Employees want to work for a brand that aligns with their values: 72 percent of people say they want to work for a company that aligns with their personal values; and they are 12 times more likely to recommend their company if it leads with purpose. Talent acquisition and retention has never been more critical, as the World Economic Forum predicts that 20 percent of the workforce will quit in 2022. But less than half of business leaders surveyed in our latest report, Purpose Up: Doubling Down in Tough Times, rated their performance on the issues that matter most to employees.
For the last several years, Barkley — in partnership with the investment firm, Jefferies — have leveraged their unique perspectives as modern consumer experts and investment analysts, to research consumer and business sentiment around brand involvement in environmental and social issues. The findings show that consumers not only want to buy from purpose-led brands; they also want to work for brands that have their purpose baked into their DNA. That requires a brand to define what matters.
Finding a purpose that’s right for a brand requires three key steps:
The first step is understanding the material risks or opportunities for your business. Environmental, social and governance (ESG) frameworks such as GRI and the UN Sustainable Development Goals can help you identify sector challenges. Interviews with your suppliers, employees, customers and nonprofits can also help you identify challenges in your supply chain and community. Brand purpose is the distillation of these two inquiries that refine and help you prioritize action, while communicating effectively inside and out.
“Finding your brand purpose should be rooted in both what’s material to your business and what matters to your stakeholders,” says Philippa Cross, Sustainability Lead at Barkley. “ESG can give you clarity on your key risks and opportunities; while brand purpose helps you focus.”
Oatly was just a beverage alternative for the lactose intolerant until CEO Toni Petersson took a stand on the climate benefits of plant-based foods, transforming Oatly from a local Swedish brand to a global behemoth in the process. But Oatly’s purpose is more than a whim of the CEO — it’s baked into a product truth that’s a material opportunity for the brand. Because plant-based alternatives have a lower footprint than dairy, this has become the clarion call of this brand and the subject of multiple lawsuits from the dairy industry — which objects to being called out on it.
Meanwhile, Tony’s Chocolonely is an impact brand that makes chocolate, founded by three Dutch journalists who discovered that the chocolate industry largely ran on child labor and modern slavery practices. Tony’s purpose has been to address these twin social risks of child labor and modern slavery head on. It’s a bold mission backed up through its strategy of creating awareness, leading by example, and inspiring both industry and consumer action.
If you want your employees to become super advocates for your brand, your purpose needs to be so simple, they could repeat it to their friends and families at a bar on the weekend.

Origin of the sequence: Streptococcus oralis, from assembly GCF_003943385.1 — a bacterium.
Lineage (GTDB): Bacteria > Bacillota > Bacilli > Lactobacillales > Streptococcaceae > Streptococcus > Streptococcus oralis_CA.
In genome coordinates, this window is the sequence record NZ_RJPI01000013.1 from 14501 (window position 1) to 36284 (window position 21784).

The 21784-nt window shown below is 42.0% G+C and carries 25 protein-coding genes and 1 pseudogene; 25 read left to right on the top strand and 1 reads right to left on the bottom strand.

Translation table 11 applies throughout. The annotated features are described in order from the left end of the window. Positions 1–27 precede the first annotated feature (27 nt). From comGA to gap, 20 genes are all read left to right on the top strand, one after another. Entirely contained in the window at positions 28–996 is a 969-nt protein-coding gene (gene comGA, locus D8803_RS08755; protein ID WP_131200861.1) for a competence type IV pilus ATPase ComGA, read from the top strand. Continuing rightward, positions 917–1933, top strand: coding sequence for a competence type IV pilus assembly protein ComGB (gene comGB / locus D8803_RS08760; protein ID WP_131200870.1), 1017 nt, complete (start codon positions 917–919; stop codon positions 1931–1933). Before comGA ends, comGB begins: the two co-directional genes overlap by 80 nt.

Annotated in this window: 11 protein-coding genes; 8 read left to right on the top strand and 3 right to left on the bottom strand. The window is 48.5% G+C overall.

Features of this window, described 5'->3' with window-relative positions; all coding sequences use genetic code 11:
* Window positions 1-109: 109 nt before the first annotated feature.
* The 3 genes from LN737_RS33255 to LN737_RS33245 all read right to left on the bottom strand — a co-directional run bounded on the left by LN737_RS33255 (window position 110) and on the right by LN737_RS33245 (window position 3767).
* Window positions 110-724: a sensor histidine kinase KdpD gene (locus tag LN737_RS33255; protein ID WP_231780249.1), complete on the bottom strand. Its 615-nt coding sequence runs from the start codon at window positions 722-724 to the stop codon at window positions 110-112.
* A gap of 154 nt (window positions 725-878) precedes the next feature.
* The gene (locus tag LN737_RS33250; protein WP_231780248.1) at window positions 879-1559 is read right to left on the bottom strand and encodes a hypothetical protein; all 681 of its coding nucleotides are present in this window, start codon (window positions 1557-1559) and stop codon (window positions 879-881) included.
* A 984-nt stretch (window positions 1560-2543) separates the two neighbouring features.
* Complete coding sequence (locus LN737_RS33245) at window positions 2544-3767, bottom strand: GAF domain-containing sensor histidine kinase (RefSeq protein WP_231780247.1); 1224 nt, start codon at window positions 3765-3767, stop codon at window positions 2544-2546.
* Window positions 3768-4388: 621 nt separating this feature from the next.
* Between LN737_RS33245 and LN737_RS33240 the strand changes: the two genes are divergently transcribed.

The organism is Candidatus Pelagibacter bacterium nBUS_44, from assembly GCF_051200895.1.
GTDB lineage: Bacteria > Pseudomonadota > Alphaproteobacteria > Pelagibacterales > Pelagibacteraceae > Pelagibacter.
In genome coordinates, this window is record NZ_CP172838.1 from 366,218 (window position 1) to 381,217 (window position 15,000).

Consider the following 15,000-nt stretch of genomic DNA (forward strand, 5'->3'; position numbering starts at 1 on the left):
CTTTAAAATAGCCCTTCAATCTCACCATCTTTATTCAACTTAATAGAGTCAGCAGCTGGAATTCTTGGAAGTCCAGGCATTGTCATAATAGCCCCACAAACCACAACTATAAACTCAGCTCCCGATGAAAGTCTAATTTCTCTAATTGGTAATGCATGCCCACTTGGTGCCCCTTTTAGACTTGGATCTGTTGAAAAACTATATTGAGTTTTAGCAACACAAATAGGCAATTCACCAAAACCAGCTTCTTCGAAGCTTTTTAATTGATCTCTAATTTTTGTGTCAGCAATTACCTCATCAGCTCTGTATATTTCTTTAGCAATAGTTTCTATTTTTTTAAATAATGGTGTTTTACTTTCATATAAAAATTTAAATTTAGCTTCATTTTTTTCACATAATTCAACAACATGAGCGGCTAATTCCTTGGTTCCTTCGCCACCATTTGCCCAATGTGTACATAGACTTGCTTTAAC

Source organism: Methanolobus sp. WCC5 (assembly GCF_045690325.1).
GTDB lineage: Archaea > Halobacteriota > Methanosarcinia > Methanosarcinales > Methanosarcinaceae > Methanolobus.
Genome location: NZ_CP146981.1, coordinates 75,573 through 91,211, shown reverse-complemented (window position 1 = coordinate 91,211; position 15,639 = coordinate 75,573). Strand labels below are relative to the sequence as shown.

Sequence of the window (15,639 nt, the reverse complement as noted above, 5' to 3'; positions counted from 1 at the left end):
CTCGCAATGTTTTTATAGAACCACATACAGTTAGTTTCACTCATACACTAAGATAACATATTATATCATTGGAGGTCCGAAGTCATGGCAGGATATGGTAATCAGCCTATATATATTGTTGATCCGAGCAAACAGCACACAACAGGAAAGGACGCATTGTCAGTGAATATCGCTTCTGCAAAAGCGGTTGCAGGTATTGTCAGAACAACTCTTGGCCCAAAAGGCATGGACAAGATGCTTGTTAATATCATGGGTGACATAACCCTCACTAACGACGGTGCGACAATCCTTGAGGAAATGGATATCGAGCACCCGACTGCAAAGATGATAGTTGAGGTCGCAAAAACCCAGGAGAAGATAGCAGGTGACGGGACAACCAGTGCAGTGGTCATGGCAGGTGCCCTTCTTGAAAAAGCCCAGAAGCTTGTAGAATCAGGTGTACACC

Oatly’s mission statement is to “always deliver products that have maximum nutritional value and minimal environmental impact.” While helping people enhance their lives by contributing to the long-term future of the planet, their purpose is an easy platform to advocate for.
Tony’s Chocolonely’s statement, “to make chocolate 100% slave free,” is its North Star. Through creative packaging that calls out its competitors’ alarming practices or partnerships such as a recent product partnership with Ben & Jerry’s, Tony’s is out to prove that business as a force for good should be the norm, not the exception.
If you want your employees to believe it, they need to see you do things that back it up. While Tony’s purpose is impressive on its own, it trickles through the organization’s culture and creates an anchor for the brand. By paying a higher price for its cocoa beans to ensure the farmers are earning a living income and even transparently showing where it has failed, Tony’s is holding itself and others accountable — and the employees feel the commitment.
“We believe that what we show to the outside world serves as a magnet to what we want to attract,'' says Aidaly Sosa, Head of Marketing, US at Tony’s Chocolonely. “We benefit from the brand image we have out there; and it brings to us the type of talent we have coming in.”
Oatly, on the other hand, is positioning itself as a driving force for sustainably changing our fractured food system; it wants every action it makes, inside and out, to reflect that purpose.
“The action you make is super important; and it has to saturate your company from your operations and core business to your future scouting,” says Heidi Hackemer, Executive Director of Oatly’s Climate/Culture Lab. “This is investing in where your future can go and building in line with your values while scaling the business.”
Oatly keeps a consistent finger on the pulse of its employees' and supply chain’s relationship to its sustainability initiatives; and it incentivizes leaders to prioritize sustainability by linking it to its performance expectations. This creates an environment where employees are both allowed and encouraged to live the brand's purpose.
Ensure your organization’s internal beliefs and behaviors align with your external actions and communications. We live in a world where the mistreatment of employees, supply chain workers and/or the planet will quickly go public through a social post or a company review. Transparency and consistency from all levels of the organization are crucial.
To learn more about Barkley’s findings, read the report or attend our session at SB'22 San Diego on Tuesday, October 18 to hear more from our panelists that include Aidaly Sosa, Head of Marketing at Tony’s Chocolonely and Simon Mainwaring from We First.